WPTS is an educational, non-commercial FM station owned by the University of Pittsburgh and operated by its students. Located at a frequency of 92.1 in the commercial band of the FM dial, we have a radiating power of 17 Watts, and an effective radiated output of 17 Watts. Our transmitter is located atop the Cathedral of Learning, 530 feet above the ground. This greatly enhances our broadcast radius, which averages about 30 miles.

WPTS entered the Pittsburgh FM market on August 26, 1984 at 6P, the FM status resulting from a long and grueling application process. WPTS itself evolved from WPGH, an AM carrier-current station which broadcast to the Pitt Student Union and dormitories. WPGH began in the fall of 1957, when 12 students formed the Student Broadcasting Association with the intent of starting a college radio station for Pitt. The group was led by Adrian Cronauer, whose experiences in Vietnam are the basis of the movie Good Morning Vietnam. (Not too many stations can say Robin Williams played their founder in a big flick!)

The group was recognized by the University in January of ’58, and they spent the next year trying to get on the air. With help from KQV and KDKA, WPGH tried to go on-air February 9 of 1959 in Schenley Hall on the Pitt campus. Nobody, however, really checked out the wiring and all PGH managed to do was blow out all the lights in Schenley Hall.

WPGH finally got its stuff together in 1961, broadcasting at 820 AM to the Pitt and Carlow campuses via carrier-current transmitters. In 1966, WPGH purchased new transmitters that broadcast at 640 AM and installed new lines (to prevent another explosion) for the Schenley Hall Studios.

The push to get an actual FM station began in the fall of 1977, when WPGH and Pitt’s Student Government Board got together to plan for the switch.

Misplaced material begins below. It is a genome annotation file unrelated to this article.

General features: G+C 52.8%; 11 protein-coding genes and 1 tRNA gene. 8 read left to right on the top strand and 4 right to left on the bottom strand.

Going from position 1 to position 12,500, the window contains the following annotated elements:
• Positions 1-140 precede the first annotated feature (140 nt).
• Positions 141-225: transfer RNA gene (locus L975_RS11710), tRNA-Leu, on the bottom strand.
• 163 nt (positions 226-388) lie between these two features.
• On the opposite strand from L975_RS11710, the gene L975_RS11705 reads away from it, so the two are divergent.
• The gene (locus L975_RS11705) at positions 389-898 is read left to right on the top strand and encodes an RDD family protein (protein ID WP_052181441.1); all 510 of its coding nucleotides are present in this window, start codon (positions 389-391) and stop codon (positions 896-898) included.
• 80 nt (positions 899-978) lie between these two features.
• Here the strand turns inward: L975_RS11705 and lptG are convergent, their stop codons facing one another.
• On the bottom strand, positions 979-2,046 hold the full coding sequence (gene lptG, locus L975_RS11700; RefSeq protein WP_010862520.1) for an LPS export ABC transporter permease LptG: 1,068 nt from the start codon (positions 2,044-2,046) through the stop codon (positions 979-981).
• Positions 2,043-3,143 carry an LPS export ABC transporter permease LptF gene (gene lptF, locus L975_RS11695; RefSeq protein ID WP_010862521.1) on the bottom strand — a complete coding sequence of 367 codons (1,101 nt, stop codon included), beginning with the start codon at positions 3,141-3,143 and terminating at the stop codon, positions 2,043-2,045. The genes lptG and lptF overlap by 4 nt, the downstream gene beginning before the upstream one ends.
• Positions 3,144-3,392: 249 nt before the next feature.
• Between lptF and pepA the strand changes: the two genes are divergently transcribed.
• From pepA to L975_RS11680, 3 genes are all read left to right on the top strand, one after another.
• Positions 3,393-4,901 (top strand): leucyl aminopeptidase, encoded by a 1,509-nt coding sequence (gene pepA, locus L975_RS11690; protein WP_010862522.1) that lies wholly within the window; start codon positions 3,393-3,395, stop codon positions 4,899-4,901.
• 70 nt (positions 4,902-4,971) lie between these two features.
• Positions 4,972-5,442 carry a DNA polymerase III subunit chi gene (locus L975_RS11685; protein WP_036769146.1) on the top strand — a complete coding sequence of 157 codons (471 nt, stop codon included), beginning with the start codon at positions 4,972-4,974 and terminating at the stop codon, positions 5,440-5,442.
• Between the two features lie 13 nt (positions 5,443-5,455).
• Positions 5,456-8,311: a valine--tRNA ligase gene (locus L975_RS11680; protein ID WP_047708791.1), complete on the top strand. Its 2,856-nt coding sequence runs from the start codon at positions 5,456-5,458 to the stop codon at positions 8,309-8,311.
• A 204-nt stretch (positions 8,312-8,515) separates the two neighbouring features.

In the Fall of ’78, WPGH approached the Pitt administration for help in the application process, as they felt the FCC never grant a license to a student group. The administration liked the idea, as they realized an operating FM-station functions like a “working classroom”, and certainly enhances the learning experience of the University.

Pitt filed for space on the non-commercial band of the FM dial in ’79, and began to reserve money for the switch to FM, but conflicts arose with other radio stations. The dial was too crowded, and objections from Carnegie Mellon University, Bethany College radio stations and Channel 6 Johnstown froze the application indefinitely.

Since everyone was being so picky about a new station, Pitt hired consultants, and lawyers to see about amending the FM application. What they came up with was pretty bizarre and unusual.

Pitt requested a space on the commercial FM band, and proved to an FCC commission that the WPTS case was unique and not precedent setting (as the FCC was afraid, the WPTS case might be used to get other non-commercial stations on the commercial band.) As a result, WPTS was granted a class D license with a radiating power of 10W, the last 10W station to be licensed by the FCC.

Since its inception, WPTS has established itself as one of the major college radio stations in the U.S. WPTS is an important outlet in the Pittsburgh market for alternative music. We operate 24 hrs/day year round, playing independant rock-n-roll around the clock, as well as specialty programming including jazz, reggae, metal, world music, folk and the city’s award winning rap show. WPTS is serviced by over 200 record labels, and we have a great working relationship with industry representatives. WPTS is also a key player in the Pittsburgh music scene working with all local promoters to support and bring to the city the music we play.

WPTS is a formatted college-radio station, as opposed to a free-form block radio style. We find this works well for two main reasons. First, it gives WPTS a professional sound. While there is a certain merit and a place for college radio stations who follow a more anti-radio outlook (“um, ah, I guess that was Foetus’ latest backwards”), such a view is wrong for WPTS. WPTS was conceived of as a “working classroom”, a means to expose students to the reality of radio. To do so, we try to walk a fine line, broadcasting experimental music while training as professional a staff as possible. DJ’s are trained in “real radio,” and the rotation helps them to see how a “real” station would work. While we avoid that annoying “in your face” hit-radio approach, our jocks are perfect for a more adult-type format. Former WPTS’ers now work for CBS Records, KDKA-TV, WTAE-TV, WYEP-FM and many others.

The rotation provides a varied and interesting experience for listeners. With block programming, listeners will turn off the blocks with which they are unfamiliar. In a rotation, we can challenge our listeners, playing Black Star next to Belle & Sebastian next to William Hooker.